The best thing we can do for our love lives is to take our hands off, and say, “Fiat Lord, let it be done to me according to your Word. Holy Spirit, lead me as to when to step out and take action, and when to sit back and wait on you”. You can trust the Holy Spirit to guide you.
So, to the above PSA’s:
1. Do not live your 20’s as though it’s a race to the altar
Oh, the number of girls I have witnessed who ooze desperation to get married before the big THREE-OH.
And the number of girls I have witnessed make poor choices in dating/men/marriage, in order to be married before the big THREE-OH.
God has a unique and beautiful plan for each of us, and it is exactly that: unique.
It will look different to what God had/has planned for your mum, sisters and friends.
God may be calling you to marry at the age of 20 …. and if so, great. GO FOR IT! Get married, have babies and build a beautiful Catholic family.
But God may equally be calling you to go to university, do a PhD, travel the world, live overseas, volunteer in Africa, start a business, invest in property, write a book, work your way up to company CEO, spend lots of one-on-one time investing in your relationship with the Lord, etc.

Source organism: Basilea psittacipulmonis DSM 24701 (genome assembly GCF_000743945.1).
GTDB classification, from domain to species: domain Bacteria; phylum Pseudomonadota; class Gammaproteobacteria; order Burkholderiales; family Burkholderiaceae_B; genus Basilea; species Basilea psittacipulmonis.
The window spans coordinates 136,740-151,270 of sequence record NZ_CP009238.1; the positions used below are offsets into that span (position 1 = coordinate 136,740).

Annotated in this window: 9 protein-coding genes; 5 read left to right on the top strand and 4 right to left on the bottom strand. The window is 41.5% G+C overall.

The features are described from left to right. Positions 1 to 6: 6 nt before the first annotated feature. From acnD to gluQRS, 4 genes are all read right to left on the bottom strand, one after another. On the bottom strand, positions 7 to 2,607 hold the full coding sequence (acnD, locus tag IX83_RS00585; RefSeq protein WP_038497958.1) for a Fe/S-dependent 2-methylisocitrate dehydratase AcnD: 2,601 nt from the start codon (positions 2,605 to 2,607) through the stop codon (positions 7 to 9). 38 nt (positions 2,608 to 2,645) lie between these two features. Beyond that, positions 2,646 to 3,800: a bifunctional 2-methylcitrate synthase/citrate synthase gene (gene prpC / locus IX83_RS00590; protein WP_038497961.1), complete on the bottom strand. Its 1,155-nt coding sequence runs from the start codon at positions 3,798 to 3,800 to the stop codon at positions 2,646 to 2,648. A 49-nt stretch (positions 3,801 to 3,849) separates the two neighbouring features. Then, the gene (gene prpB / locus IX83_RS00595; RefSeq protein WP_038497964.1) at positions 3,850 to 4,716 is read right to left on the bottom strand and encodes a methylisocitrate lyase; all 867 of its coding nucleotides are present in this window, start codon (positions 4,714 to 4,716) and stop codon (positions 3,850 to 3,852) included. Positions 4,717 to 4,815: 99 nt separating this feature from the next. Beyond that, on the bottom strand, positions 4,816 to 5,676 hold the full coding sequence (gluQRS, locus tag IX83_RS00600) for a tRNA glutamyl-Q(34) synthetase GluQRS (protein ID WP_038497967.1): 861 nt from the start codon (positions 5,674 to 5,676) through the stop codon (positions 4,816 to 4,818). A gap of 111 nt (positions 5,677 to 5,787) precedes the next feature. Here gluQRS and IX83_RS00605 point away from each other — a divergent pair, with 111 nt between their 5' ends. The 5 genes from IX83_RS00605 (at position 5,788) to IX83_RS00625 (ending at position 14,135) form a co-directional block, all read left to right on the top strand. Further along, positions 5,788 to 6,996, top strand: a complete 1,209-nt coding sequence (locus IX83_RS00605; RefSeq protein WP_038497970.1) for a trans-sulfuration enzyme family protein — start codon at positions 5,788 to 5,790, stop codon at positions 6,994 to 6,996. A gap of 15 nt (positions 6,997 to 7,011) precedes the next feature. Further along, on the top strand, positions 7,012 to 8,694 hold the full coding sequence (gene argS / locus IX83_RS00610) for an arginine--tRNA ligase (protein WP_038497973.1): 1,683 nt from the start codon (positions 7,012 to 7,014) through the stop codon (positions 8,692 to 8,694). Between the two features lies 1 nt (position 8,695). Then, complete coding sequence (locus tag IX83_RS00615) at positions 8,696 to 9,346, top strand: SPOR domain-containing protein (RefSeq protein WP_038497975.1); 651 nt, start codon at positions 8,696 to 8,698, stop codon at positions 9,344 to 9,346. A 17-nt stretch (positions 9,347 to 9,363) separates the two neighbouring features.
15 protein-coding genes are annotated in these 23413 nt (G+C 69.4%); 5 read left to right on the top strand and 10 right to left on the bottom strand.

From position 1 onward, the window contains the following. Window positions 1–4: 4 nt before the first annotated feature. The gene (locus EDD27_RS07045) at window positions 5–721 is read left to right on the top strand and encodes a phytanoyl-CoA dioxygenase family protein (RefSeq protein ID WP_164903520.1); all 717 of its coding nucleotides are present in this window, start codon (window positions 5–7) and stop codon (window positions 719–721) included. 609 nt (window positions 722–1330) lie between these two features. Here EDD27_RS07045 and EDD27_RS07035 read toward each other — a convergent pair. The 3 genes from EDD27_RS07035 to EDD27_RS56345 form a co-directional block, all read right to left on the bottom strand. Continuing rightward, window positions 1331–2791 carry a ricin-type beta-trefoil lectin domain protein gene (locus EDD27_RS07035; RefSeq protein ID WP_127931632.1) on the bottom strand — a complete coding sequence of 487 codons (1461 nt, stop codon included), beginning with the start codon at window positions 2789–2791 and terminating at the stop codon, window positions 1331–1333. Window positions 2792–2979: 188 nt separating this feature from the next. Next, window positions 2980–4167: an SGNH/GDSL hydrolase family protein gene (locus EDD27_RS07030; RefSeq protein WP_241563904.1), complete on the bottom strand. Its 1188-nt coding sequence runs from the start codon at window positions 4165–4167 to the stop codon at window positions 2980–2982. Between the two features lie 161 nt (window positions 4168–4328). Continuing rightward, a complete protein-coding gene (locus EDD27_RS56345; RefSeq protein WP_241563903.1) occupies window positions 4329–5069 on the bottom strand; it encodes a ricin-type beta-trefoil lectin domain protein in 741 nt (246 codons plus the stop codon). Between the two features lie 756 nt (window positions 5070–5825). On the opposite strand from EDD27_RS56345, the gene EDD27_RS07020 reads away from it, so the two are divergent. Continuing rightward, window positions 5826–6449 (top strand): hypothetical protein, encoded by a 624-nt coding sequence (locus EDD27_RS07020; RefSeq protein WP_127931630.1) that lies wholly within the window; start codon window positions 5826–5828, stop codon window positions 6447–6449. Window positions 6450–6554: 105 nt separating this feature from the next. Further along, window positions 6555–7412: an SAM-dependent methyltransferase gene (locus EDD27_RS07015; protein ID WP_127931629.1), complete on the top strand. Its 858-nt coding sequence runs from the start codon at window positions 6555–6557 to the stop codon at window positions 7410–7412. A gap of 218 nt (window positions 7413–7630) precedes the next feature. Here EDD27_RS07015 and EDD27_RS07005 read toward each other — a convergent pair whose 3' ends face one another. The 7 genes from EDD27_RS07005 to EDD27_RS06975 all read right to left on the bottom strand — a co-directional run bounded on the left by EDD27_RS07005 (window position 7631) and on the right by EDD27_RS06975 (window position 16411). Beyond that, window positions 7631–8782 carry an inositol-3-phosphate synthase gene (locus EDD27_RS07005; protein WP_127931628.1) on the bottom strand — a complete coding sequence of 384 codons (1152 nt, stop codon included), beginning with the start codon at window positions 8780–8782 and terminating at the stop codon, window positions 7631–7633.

And perhaps date 50 different men in the process.
And then, after doing all that, meet Mr Right, and get married.
Girls, we are outrageously blessed to be alive in this generation, time and season. There are opportunities available to us today that our mothers, grandmothers and great-grandmothers could only have dreamed of.
Let me make it clear: There is plenty of time. There is no haste in God’s Kingdom. You can do all the amazing things listed above (if that’s God’s plan for you), and still have time to get married and have children.
My mum had her last child at 44. My cousin had her first child at 42. The great Sarah of Genesis had her first child at 90! (After being infertile for nine decades). God is not working to, or limited by, the beat of your ‘biological clock’.
Now in my mid-30’s, with a God-call to marriage, words cannot fully explain how OUTRAGEOUSLY GRATEFUL I am that I’ve been able to do all the things I have, before getting married and having children.